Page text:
The implications for future nursing practice lie at the patient education and patient consultant levels. At the patient-education level, multiple education programs to strengthen patients’ awareness of lung cancer screening (Cataldo, 2016) should be developed, with topics such as health insurance coverage and screening risks and benefits (Simmons et al., 2017; Sin et al., 2016). Additional efforts should be taken to clarify high-risk populations’ inaccurate beliefs about lung cancer screening and negative attitudes toward outcomes of lung cancer screening. During the process of patient health education, healthcare providers should address patients’ distrust of the medical system, as well as stigma around smoking and lung cancer (Carter-Harris, Ceppa, et al., 2017; Sin et al., 2016). Education strategies, such as the teach-back method, could be applied to facilitate patients’ understanding of lung cancer screening.
At the patient consultant level, smoking cessation and shared screening decision counseling should be offered with lung cancer screening recommendations among high-risk populations (Cataldo, 2016; Mishra et al., 2016). Lung cancer screening decisions should be made based on high-risk individuals’ health status, smoking history, and life expectancy. Tailored decision aid tools should be developed and applied to provide patient support to decrease any conflicts or passivity while making decisions about receiving lung cancer screening (Carter-Harris, Ceppa, et al., 2017; Mishra et al., 2016).
In the new landscape of lung cancer screening guideline publication and insurance coverage, understanding the barriers to lung cancer screening can help facilitate patient–provider communication, thereby improving lung cancer screening uptake rates. In addition, lung cancer screening could identify lung cancer among eligible patients at an earlier stage, resulting in increased survival rates (Carter-Harris, Ceppa, et al., 2017) and decreased lung cancer–related suffering and mortality rates (Duong et al., 2017). By exploring barriers to lung cancer screening among the eligible U.S. population, problems that hinder lung cancer screening behaviors can be addressed to enhance the shared decision-making process (Carter-Harris, Ceppa, et al., 2017), to design culturally and linguistically appropriate community-based lung cancer screening intervention programs, and to improve intervention programs for guiding the healthcare providers who serve the eligible at-risk populations (Carter-Harris, Ceppa, et al., 2017).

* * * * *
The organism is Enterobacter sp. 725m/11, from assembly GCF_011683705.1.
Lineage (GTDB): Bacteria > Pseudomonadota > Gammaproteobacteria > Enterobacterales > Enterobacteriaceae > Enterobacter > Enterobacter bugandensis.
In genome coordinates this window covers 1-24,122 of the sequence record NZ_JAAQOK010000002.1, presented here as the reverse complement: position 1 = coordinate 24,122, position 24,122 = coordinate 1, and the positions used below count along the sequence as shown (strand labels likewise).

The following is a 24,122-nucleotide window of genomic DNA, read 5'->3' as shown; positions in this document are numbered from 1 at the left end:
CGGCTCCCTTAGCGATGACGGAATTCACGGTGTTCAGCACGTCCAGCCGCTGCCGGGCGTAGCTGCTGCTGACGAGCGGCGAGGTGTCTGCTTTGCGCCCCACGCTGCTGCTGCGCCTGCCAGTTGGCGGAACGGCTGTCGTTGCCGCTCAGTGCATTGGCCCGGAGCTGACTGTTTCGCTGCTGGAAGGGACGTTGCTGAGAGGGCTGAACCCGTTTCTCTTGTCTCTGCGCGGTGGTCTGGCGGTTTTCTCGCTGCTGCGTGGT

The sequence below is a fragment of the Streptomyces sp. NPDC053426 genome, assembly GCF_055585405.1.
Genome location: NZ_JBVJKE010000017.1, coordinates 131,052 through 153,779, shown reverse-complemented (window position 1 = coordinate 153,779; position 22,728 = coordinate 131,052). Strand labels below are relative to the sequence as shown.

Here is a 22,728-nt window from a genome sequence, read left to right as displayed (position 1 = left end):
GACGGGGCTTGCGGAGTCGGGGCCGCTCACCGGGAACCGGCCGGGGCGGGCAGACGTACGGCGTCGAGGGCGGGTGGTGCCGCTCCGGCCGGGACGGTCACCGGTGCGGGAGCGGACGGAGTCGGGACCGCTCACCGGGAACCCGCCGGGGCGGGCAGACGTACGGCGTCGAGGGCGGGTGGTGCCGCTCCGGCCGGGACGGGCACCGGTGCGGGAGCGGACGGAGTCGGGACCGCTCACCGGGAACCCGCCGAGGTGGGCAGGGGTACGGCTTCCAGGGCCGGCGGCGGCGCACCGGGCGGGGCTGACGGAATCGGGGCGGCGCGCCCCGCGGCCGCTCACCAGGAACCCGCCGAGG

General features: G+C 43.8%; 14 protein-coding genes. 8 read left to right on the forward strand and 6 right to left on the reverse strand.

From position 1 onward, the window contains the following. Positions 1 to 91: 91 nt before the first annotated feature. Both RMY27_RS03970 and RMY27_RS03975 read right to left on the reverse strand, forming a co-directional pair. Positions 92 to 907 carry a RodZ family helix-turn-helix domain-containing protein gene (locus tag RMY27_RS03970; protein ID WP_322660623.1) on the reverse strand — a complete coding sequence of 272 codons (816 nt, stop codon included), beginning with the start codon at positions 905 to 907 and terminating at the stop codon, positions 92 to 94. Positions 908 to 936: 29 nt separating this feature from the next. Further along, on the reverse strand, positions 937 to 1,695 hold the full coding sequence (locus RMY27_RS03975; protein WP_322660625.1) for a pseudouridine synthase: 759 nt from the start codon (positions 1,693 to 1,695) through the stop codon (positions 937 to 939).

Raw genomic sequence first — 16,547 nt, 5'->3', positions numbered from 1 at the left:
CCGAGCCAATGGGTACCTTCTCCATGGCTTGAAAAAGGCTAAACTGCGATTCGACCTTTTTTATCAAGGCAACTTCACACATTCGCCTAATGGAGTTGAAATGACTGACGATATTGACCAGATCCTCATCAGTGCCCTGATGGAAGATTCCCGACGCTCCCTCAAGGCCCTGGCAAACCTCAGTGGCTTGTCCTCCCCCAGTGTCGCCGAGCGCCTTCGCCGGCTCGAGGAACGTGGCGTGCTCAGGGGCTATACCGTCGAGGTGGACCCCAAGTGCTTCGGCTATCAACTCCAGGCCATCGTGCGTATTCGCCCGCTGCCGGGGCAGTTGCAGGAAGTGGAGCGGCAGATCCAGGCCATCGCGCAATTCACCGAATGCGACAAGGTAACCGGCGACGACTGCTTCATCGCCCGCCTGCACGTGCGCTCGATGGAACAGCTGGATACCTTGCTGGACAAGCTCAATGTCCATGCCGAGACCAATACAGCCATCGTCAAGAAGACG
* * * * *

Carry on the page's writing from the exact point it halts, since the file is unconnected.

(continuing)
Fang Lei, BSN, MPH, RN, is a doctoral student and Eunice Lee, PhD, RN, FAAN, is an associate professor, both in the School of Nursing at the University of California, Los Angeles. No financial relationships to disclose. Lee contributed to the conceptualization and design and provided the analysis. Both authors contributed to the manuscript preparation. Lei can be reached at email@example.com, with copy to ONFEditor@ons.org. (Submitted May 2018. Accepted October 1, 2018.)